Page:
The Erwinia amylovora avrRpt2EA gene contributes to virulence on pear and AvrRpt2EA is recognized by Arabidopsis RPS2 when expressed in pseudomonas syringae.Mol Plant Microbe Interact. 2006 Jun; 19(6):644-54.MP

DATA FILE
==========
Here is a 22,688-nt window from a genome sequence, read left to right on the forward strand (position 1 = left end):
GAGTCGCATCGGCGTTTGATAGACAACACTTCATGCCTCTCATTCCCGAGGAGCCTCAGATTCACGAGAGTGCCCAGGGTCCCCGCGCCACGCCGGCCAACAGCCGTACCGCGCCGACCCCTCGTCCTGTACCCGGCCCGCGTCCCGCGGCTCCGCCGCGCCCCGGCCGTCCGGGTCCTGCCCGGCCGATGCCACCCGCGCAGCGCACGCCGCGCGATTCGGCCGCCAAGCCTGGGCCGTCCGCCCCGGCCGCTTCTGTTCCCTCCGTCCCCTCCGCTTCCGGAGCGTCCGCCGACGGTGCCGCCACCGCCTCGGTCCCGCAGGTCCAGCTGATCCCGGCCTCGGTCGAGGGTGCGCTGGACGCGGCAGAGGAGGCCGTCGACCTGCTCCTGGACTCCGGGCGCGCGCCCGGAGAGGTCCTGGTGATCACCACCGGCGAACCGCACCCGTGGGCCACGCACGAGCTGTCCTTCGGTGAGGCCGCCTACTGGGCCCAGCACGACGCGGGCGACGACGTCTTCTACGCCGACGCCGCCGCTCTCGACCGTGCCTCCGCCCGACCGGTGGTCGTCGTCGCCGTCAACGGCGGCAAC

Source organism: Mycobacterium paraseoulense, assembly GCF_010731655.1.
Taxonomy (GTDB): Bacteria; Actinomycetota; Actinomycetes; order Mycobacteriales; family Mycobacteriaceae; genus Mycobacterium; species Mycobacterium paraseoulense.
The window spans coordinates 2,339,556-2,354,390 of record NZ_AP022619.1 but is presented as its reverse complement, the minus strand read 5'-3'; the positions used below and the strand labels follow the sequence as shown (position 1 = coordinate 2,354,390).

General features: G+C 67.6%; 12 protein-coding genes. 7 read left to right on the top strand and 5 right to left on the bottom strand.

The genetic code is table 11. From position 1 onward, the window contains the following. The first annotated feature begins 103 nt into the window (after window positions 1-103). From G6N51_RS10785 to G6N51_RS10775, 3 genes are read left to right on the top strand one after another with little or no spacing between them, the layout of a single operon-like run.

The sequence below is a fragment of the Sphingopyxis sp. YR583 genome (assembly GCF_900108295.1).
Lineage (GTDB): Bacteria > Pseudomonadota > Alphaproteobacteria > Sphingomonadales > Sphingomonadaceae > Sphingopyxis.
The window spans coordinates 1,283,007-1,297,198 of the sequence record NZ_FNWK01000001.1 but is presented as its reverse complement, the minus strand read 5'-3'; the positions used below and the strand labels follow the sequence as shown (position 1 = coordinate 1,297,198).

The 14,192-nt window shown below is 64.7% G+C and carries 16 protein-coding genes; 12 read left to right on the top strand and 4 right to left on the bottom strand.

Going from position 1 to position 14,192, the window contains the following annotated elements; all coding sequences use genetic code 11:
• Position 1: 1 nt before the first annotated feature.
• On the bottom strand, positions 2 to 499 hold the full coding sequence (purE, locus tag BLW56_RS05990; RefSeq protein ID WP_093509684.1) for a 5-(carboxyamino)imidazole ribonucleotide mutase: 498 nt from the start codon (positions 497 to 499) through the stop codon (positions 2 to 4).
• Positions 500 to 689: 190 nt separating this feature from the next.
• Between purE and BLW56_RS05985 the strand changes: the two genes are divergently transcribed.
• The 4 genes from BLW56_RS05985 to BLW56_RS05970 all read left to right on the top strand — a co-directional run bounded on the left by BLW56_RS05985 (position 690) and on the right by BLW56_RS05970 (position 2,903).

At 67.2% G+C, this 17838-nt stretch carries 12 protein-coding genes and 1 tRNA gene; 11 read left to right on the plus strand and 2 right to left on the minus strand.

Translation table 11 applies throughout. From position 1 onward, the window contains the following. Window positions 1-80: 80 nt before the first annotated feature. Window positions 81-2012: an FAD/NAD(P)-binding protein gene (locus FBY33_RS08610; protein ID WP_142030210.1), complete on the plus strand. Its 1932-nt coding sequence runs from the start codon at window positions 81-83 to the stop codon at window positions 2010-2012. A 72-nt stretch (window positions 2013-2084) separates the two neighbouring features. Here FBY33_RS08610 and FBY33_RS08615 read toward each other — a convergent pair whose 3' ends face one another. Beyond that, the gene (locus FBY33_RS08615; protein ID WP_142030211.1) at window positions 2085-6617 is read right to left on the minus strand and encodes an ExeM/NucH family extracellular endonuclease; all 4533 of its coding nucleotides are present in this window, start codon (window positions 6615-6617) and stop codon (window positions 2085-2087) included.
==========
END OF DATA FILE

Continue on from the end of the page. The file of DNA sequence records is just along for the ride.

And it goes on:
The enterobacterium Erwinia amylovora is a devastating plant pathogen causing necrotrophic fire blight disease of apple, pear, and other rosaceous plants. In an attempt to identify genes induced during infection of host plants, we identified and cloned a putative effector gene, avrRpt2EA. The deduced amino-acid sequence of the translated AvrRpt2EA protein is homologous to the effector protein AvrRpt2 previously reported in Pseudomonas syringae pv. tomato. These two proteins share 58% identity (70% similarity) in the functional domain; however, the secretion and translocation signal domain varied. The avrRpt2EA promoter region contains a typical 'hrp box,' which suggests that avrRpt2EA is regulated by the alternative sigma factor, HrpL. avrRpt2EA was detected in all E. amylovora strains tested but not in other closely related Erwinia species. An avrRpt2EA deletion mutant was reduced in its ability to cause systemic infection on immature pear fruits as compared with the wild-type strain, indicating that avrRpt2EA acts as a virulence factor on its native host. Growth of P. syringae pv. tomato DC3000 expressing avrRpt2EA was 10-fold higher than that of P. syringae pv. tomato DC3000 in an Arabidopsis rps2 mutant, indicating that avrRpt2EA promotes virulence of P. syringae pv. tomato DC3000 on Arabidopsis similar to P. syringae pv. tomato avrRpt2. When avrRpt2EA was expressed in P. syringae pv. tomato DC3000 in its native form, a weak hypersensitive response (HR) was induced in Arabidopsis; however, a hybrid protein containing the P. syringae pv. tomato avrRpt2 signal sequence, when expressed from the P syringae pv. tomato avrRpt2 promoter, caused a strong HR. Thus, the signal sequence and promoter of avrRpt2EA may affect its expression, secretion, or translocation, singly or in combination, in P. syringae pv. tomato DC3000. These results indicated that avrRpt2EA is genetically recognized by the RPS2 disease resistance gene in Arabidopsis when expressed in P. syringae pv. tomato DC3000. The results also suggested that although distinct pathogens such as E. amylovora and P. syringae may contain similar effector genes, expression and secretion of these effectors can be under specific regulation by the native pathogen.